So these are things that we expect will continue following the Expo, and are not related to one-time pricing spikes that were related to the Expo.

Again, we do think that there are synergies that were derived internally from the DMG acquisition, and that's what's driven primarily the gain in Shanghai for the second quarter.

Operator

Our next question comes from the line of Eddie Leung with Bank of America.

Unidentified Analyst

This is Thomas calling on behalf of Eddie. Just a quick question. Can you provide us with a rough idea on the revenue contribution from the Tier 1 cities, as well as the utilization in Tier 1 cities? Thanks.

Scott Chen

Revenue contribution for the Tier 1 cities in the second quarter averaged about 67%, which is largely in line with what their contribution has been historically as well. Average pricing in the Tier 1 cities has increased for us in the second quarter versus the first quarter. Average pricing, as we measure revenue per hour has increased about 35%. So we do see a strong rebound from the first quarter.

In terms of utilization, the metric again that we used is minutes of broadcasting per hour. In the Tier 1 cities on average, it's a broad average, but on average it's ranged around 7.3 minutes of advertising per hour. Again that's an average representing a broad range. So that encompasses certain assets that are lower than that, certain assets that are significantly higher than that.

But on average, the utilization in the Tier 1 cities is averaging about 7.3 minutes of advertising per hour, which again is an increase over Q1 for the Tier 1 cities.

Operator

Our next question comes from the line of James Lee with CLSA.

James Lee - CLSA

Thanks for taking my question. My first question is regarding the Beijing subway deal. Scott, is there any way you can give a sense what is the media cost per year on the current agreement and the consensual agreement to maybe increase the overall cost? So is that something we should think about going forward as we model in the (out years)?

And also, I just want to get a sense of the acquired agencies and what's the growth rate year over year? Thanks.

Scott Chen

For the Beijing contracts we have signed a five-year agreement. There is recurring costs associated with that five-year agreement. The difficulty we're facing right now is that again there are certain technical aspects of the current contract that we're still in negotiation with. And so it is currently anticipated, in the current contract we signed a step-up in cost. But because of the technical aspects of the contract, we're still negotiating a final price with them.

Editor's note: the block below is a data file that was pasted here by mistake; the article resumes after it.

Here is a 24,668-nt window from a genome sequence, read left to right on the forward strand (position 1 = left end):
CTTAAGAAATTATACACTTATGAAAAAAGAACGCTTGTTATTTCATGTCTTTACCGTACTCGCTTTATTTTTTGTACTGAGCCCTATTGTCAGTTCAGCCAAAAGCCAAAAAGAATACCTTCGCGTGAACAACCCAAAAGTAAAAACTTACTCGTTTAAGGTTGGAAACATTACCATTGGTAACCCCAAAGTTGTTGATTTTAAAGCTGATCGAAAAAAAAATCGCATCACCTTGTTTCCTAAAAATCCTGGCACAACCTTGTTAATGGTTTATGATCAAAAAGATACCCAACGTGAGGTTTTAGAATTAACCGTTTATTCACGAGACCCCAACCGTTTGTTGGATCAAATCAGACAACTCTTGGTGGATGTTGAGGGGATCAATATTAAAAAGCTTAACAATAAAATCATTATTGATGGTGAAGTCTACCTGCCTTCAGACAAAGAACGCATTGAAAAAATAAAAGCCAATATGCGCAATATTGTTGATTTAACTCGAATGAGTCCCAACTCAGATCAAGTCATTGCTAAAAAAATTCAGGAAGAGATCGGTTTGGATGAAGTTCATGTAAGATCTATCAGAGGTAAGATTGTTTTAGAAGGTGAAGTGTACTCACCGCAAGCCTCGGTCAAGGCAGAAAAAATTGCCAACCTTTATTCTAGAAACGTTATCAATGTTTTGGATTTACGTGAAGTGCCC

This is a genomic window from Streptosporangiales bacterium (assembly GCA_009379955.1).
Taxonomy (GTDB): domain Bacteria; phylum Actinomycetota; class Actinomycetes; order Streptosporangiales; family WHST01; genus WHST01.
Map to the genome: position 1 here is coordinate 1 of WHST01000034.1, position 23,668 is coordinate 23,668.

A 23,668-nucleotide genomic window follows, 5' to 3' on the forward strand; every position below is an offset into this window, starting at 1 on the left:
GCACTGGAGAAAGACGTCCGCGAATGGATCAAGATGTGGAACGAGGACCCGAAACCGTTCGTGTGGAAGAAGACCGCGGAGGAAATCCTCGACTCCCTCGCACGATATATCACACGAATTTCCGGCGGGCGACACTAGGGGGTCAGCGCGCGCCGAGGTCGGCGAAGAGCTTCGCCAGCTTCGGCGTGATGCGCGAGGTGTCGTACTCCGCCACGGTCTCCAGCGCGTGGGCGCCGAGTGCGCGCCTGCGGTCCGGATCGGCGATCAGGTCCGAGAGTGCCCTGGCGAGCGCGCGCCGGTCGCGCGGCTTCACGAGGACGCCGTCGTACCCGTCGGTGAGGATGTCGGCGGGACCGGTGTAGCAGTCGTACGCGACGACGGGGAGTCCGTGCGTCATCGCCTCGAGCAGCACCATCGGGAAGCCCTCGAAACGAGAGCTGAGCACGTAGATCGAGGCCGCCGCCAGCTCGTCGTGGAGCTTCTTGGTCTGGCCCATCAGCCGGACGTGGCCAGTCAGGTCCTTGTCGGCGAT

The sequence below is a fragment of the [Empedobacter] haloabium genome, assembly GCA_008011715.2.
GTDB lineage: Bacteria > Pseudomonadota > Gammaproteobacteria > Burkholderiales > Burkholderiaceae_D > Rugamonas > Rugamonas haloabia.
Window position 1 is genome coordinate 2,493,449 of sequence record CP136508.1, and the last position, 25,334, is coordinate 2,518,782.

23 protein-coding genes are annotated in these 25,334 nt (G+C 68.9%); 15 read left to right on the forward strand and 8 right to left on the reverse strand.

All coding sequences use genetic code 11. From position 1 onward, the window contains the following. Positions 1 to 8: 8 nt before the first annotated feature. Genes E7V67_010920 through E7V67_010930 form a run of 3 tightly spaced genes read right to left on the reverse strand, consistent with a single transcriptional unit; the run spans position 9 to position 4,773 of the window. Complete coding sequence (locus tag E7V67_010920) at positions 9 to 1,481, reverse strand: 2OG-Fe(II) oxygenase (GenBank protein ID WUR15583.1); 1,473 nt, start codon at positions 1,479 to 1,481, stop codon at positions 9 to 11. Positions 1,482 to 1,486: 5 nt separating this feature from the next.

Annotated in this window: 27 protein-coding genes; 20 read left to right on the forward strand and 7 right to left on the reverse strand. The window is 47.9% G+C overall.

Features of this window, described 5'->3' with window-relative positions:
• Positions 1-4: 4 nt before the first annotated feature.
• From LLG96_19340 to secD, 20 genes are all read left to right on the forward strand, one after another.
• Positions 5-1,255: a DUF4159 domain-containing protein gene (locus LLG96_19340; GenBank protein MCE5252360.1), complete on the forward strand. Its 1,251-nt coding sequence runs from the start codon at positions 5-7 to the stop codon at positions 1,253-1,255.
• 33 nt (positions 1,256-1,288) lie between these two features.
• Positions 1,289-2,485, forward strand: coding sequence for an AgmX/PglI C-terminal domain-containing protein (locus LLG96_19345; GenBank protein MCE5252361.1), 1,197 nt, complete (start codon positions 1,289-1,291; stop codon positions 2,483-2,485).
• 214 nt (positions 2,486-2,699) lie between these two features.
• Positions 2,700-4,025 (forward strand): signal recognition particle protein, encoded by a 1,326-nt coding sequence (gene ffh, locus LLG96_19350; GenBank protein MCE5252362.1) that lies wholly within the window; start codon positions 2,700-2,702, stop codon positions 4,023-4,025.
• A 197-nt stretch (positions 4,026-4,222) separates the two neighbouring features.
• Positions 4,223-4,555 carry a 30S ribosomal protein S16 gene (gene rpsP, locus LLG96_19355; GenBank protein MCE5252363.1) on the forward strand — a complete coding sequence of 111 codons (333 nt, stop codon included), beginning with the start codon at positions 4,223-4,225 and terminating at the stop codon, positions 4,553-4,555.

We don't want to implement those discussions at this point by talking too much publicly about what the cost increase is. Again, for the moment, we are not paying any cost increases. We are still paying the costs that we have been paying since the beginning of the year under the original contract extension. Those payment terms have been extended at this point.

There is a cost increase baked in. The magnitude of that cost increased for the new contract. Again, it's still yet to be determined until we finalize negotiations with Beijing Metro. So we hope to be able to provide you more information about that probably in the coming months, because for the time being, again, we still aren't affected by the cost increases and we're going to be paying the original contract extension price that we have through 2010 upto this point.

I know that that's at this point a little bit vague, but again this is something that is still an ongoing work in progress and we don't want to influence our current instructions with Beijing by talking too much about potential cost increases at this point.

In terms of the acquired agencies, your question was, how much they've grown year-over-year?

James Lee - CLSA

No. What's the decline? What's the revenue decline year over year you're seeing from these three agencies? It would be great if you can give us a sense, a clarity, of what's the revenue contribution from the three that's remaining versus the three that's left?

Scott Chen

Okay. Well, the revenue contribution for the acquired agencies in the first quarter, according to data that we have collated from our sales force, the total contribution for the first quarter was about 29% of revenue. That's for the six agencies. When we're contemplating this impairment charge, it's not that the three agencies have ceased providing revenue. All the agencies are still contributing revenue.

What we've determined though is that going forward, the ability to project revenue for three of the agencies is much lower than in the past, and much lower versus expectations. And so that's why we are taking this right down at this time. But they all still do continue to generate revenue.

The six agencies as a whole contributed, again, according to our sales data, just under 30% of our total revenue, and that is down from last year.

James Lee - CLSA

Got it. Now, can we get a sense on the Beijing subway contract? Sorry if I didn't make myself clear. I was asking the media cost under the old agreement. How much you are paying for it?

Scott Chen

For all the assets in Beijing right now, we're paying, and again, this is under a number of different contracts because line 4 is separate from the rest of the Beijing system. Under the current agreement, we are paying approximately RMB$11 million per quarter. That's the current extension that we're paying.

Keep in mind though that this current extension does have a price that is lower than historical prices, meaning that before this extension was granted at the beginning of 2010, the Beijing assets were operated under a number of different contracts and those were operated separately by us and DMG.

Now last year, under these separate contracts, the total cost for the Beijing system, all the lines of Beijing, was a bit higher than what we are paying now. So what we are paying now is a preferential rate, and any increase in the new contract that we are going to sign is based off the increase of last year's rate rather than an increase based off of this current preferential rate.